There is a significant relationship between morning blood pressure surge and increased abdominal aortic intima–media thickness in hypertensive patients
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There are limited data about increased aortic intima–media thickness (A-IMT) in the presence of subclinical target organ damage in hypertensive (HT) patients. In this study, we aimed to determine the frequency of increased A-IMT, the parameters determining increased A-IMT, and the relationship between increased A-IMT and other vascular IMT measurements.
Materials and methods
We prospectively included 265 patients (mean age 54.1 ± 10.6 years, male/female 91/174) with essential HT. Physical examination of all patients was performed. Laboratory data and antihypertensive treatments were recorded. Twenty-four-hour ambulatory blood pressure monitoring (ABPM) was performed. Bilateral carotid, brachial, and femoral artery and abdominal A-IMT values were measured by B-mode ultrasonography (USG). Patients were categorized into two main groups: patients with increased A-IMT (≥ 3 mm) or normal A-IMT (< 3 mm).
Increased A-IMT was detected in 55 patients (20.8%). There was a close relationship between increased A-IMT and advanced age, presence of coronary artery disease, high morning blood pressure surge (MBPS), and bilateral carotid and femoral IMT. Parameters associated with increased A-IMT in univariate analysis were assessed by regression analysis. Left femoral IMT and MBPS were independently associated with increased A-IMT. In the regression model, each 5-mmHg elevation in MBPS increased the risk of increased A-IMT by 34.2%. The cutoff value of MBPS obtained by the ROC curve analysis was 32 mmHg for the prediction of increased A-IMT (sensitivity 76.3%, specificity 63.5%). The area under the curve was 0.784 (95% CI 0.720–0.847, p < 0.001).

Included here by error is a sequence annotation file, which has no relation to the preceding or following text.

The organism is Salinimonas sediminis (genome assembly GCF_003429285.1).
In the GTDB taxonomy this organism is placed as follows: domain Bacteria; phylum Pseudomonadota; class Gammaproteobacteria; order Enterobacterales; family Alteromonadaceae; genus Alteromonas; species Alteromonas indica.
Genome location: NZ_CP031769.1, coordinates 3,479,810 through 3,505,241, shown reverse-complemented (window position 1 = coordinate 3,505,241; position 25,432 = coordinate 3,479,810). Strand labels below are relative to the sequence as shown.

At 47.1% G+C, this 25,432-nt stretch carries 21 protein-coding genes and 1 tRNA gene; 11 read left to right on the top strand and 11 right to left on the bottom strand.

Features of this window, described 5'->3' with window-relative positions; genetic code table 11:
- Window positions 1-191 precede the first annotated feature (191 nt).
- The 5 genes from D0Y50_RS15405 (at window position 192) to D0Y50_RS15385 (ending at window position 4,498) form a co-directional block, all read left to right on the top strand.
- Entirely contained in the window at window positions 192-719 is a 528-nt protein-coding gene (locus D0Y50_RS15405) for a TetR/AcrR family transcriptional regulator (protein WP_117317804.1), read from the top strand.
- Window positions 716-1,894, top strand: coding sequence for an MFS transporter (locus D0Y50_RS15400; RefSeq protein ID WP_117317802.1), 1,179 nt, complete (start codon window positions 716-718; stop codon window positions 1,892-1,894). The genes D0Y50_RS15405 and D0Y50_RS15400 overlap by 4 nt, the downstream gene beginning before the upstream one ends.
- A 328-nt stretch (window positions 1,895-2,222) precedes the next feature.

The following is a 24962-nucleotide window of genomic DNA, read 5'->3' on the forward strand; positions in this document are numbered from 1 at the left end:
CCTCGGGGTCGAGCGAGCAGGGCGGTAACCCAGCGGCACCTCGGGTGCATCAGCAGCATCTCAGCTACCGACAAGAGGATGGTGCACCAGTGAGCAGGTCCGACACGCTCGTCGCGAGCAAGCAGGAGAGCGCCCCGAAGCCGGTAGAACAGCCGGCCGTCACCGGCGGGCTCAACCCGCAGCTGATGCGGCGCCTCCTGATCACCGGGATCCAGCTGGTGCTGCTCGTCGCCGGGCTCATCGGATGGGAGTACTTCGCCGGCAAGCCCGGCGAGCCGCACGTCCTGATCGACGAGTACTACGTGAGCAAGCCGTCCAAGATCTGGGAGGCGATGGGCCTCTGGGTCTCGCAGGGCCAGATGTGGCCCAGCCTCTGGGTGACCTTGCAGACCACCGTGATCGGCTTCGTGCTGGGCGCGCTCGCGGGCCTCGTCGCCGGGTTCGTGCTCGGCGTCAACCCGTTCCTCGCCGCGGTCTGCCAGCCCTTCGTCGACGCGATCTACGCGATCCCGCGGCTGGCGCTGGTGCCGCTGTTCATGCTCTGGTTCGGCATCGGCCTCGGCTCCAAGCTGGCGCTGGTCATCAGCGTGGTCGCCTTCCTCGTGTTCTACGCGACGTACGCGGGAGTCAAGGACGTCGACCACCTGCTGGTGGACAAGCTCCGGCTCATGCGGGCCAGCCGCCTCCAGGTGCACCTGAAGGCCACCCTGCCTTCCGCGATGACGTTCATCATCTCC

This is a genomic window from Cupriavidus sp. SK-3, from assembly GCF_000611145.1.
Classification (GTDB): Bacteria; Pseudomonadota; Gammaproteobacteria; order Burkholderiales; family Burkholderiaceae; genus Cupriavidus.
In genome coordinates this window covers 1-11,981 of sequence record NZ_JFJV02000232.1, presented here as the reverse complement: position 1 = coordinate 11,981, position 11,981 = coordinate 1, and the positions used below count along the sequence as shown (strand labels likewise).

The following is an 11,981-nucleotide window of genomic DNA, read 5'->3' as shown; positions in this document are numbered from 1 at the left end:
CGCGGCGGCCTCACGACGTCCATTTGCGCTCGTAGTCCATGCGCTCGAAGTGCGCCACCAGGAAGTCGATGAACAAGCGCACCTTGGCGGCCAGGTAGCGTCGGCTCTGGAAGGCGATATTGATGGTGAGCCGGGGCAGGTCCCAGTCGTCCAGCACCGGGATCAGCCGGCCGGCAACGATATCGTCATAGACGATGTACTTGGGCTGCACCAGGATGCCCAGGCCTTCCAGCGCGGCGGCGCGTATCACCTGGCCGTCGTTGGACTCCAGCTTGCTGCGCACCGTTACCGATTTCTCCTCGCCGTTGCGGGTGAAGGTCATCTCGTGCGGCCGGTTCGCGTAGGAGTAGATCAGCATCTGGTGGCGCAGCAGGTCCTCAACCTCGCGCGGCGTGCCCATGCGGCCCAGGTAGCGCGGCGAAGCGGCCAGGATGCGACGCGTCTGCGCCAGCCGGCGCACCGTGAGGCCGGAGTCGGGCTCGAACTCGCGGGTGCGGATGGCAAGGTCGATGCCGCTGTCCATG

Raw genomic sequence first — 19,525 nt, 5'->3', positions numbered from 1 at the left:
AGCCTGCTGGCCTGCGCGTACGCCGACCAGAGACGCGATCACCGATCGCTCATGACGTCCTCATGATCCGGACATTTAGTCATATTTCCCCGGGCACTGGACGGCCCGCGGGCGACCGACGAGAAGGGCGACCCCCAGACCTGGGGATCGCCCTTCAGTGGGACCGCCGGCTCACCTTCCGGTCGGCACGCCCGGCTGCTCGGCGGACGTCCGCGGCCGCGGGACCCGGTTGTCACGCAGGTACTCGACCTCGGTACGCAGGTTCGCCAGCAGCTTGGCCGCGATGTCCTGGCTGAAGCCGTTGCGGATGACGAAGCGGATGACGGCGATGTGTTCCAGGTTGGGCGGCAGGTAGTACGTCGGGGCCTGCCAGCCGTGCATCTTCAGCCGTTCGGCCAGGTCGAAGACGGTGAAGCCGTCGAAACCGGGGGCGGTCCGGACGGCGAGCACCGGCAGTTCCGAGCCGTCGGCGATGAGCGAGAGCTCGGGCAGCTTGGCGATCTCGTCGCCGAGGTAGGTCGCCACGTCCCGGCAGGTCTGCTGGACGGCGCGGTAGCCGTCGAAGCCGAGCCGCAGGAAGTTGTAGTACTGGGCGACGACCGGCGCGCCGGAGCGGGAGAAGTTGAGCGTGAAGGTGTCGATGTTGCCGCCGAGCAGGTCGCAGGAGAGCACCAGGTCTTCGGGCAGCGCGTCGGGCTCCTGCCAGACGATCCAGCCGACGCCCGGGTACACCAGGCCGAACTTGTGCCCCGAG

Abdominal A-IMT increased at a significant rate in patients with HT. An independent association was found between MBPS and A-IMT, which can both be easily detected by ABPM and B-mode USG. The high MBPS level was considered to be a simple and inexpensive method for detecting subclinical target organ damage. A-IMT measurement should also be a part of abdominal USG, which is a routine examination in HT patients.
KeywordsAortic intima–media thickness Morning blood pressure surge
Compliance with ethical standards
Conflict of interest
The authors declare that they have no competing interests and sources of funding.
All procedures followed were in accordance with the ethical standards of the responsible committee on human experimentation (institutional and national) and with the Helsinki Declaration of 1975, as revised in 2008.
Informed consent was obtained from patients for being included in the study.
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